17
That Sex Shouldn’t Be Rushed

“It’s important for both individuals in a gay relationship to orgasm, not necessarily at the same time, but to make time and consider one another,” Prais says. The focus is not so much on getting it done quickly, but making sure both sides are satisfied. “Long-term loving relationships should be about each other and not just about yourself in the bedroom.”

gay couples relationships with their families can be very different than straight couples

18
There Are Times When Your Partner Comes Before Your Family

The age-old tension with the in-laws definitely still can exist with gay couples, but often for different reasons that with straight couples. “A lot of times, hetero couples take years to sort out family allegiances. Typically, one of the hetero partners’ family is less than thrilled that they have lost priority status and are not giving up, marriage or no marriage,” says Reardon.

This can cause issues when the partner hasn’t made it totally clear that they’re a separate unit from their parents now that they’re an adult. “On the other hand, gay couples have already gone through the ordeal of coming out to their families, automatically making them markedly different from their own hetero families. Whether their coming out was immediately accepted or met with judgment and rejection, there remains a basic, fundamental divide and partner loyalty wins the day.”

gay couples are often more open to new and different life experiences

19
To Let Loose

Be open to new experiences as a couple, and you’ll find that life is a whole lot more exciting. “Let me be clear—what I am referring to is being yourself, both as a partner and as a duo,” Amstrong says. “I am also referring to taking social chances and meeting new people. Having a good time and keeping the relationship fresh are so much easier when we are comfortable letting loose, trying new hobbies and date night ideas, and being a little vulnerable and carefree along the way.”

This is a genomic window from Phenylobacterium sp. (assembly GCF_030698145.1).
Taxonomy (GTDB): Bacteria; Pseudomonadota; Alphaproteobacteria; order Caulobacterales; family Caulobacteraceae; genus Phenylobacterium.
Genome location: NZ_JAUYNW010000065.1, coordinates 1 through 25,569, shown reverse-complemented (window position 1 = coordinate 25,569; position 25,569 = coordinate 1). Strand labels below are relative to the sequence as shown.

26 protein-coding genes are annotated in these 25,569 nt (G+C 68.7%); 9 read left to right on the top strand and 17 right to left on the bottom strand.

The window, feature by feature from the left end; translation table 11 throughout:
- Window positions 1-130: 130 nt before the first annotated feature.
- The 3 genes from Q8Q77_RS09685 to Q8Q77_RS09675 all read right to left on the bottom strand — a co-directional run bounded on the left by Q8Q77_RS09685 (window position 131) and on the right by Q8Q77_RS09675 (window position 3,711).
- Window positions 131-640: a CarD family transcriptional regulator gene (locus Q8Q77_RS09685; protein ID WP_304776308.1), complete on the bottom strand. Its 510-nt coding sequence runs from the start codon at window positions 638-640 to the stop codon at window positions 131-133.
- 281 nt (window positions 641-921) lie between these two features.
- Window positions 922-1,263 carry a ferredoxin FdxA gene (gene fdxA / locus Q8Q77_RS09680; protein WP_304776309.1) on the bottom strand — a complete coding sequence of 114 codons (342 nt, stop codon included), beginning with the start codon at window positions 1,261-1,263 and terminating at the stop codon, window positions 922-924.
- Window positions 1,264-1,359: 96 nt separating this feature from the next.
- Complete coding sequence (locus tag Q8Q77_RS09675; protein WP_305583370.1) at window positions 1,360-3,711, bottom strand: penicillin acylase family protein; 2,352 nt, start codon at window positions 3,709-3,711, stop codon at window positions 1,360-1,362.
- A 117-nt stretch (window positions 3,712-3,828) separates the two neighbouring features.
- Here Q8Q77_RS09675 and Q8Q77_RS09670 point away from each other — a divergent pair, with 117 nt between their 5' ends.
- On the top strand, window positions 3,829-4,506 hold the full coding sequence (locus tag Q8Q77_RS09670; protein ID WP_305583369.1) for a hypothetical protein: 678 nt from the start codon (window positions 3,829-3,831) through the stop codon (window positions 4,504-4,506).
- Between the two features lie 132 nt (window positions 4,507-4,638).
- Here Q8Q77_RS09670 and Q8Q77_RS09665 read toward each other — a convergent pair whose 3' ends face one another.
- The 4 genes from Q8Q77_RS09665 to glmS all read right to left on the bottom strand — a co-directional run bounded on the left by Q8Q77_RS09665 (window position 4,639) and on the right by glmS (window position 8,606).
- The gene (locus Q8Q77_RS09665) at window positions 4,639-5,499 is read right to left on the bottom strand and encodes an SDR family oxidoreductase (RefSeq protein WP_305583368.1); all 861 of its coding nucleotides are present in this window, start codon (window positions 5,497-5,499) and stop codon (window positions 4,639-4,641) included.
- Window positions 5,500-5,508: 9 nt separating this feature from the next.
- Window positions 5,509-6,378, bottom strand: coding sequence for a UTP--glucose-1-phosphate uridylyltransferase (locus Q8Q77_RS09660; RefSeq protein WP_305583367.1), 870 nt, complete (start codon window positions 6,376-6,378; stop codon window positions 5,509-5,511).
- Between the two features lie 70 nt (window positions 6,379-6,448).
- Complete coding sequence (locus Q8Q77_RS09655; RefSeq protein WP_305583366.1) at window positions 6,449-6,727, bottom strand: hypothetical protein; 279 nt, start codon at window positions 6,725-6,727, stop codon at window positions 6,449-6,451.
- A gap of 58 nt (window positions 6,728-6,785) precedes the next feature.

gay couples can keep their cool in arguments a lot more than their straight counterparts

20
To Keep Your Cool

Fighting is normal, but it really needs to be done in a fair and civil way. “Same-sex couples argue less and in a more respectful and quiet manner,” Prais notes. “This is obviously healthy and has been shown statistically to be highly beneficial for a long-term relationship.”

experimentation is a lot more prevalent in gay bedrooms than straight ones

21
You Shouldn’t Be Afraid to Experiment

“For the most part, gay men are more open to sexual experimentation than heterosexual couples,” Milrad says. “Bringing levity and playfulness to the bedroom is a skill worth learning.”

gay couples can find ways to prioritize loyalty a bit more easier than straight couples

22
You Should Prioritize Loyalty

Sometimes straight couples struggle with loyalty, feeling more attached to friends and family than to their partner. “Gay couples have a strong sense of loyalty to one another,” Ziegler says. “They ride or die with their partner and show a level of respect that we can learn from and emulate.”

gay couples can and regularly do stay fit together

23
You Can Stay Fit Together

Of course, not all gay couples are fit, but according to Reardon, staying in shape physically is a priority for many gay men. “Obviously there are health reasons to stay in good shape, but for couples, the result of being ripped is better blood flow, more neurotransmitter production, higher hormone levels and—let’s face it—a hotter sex life. “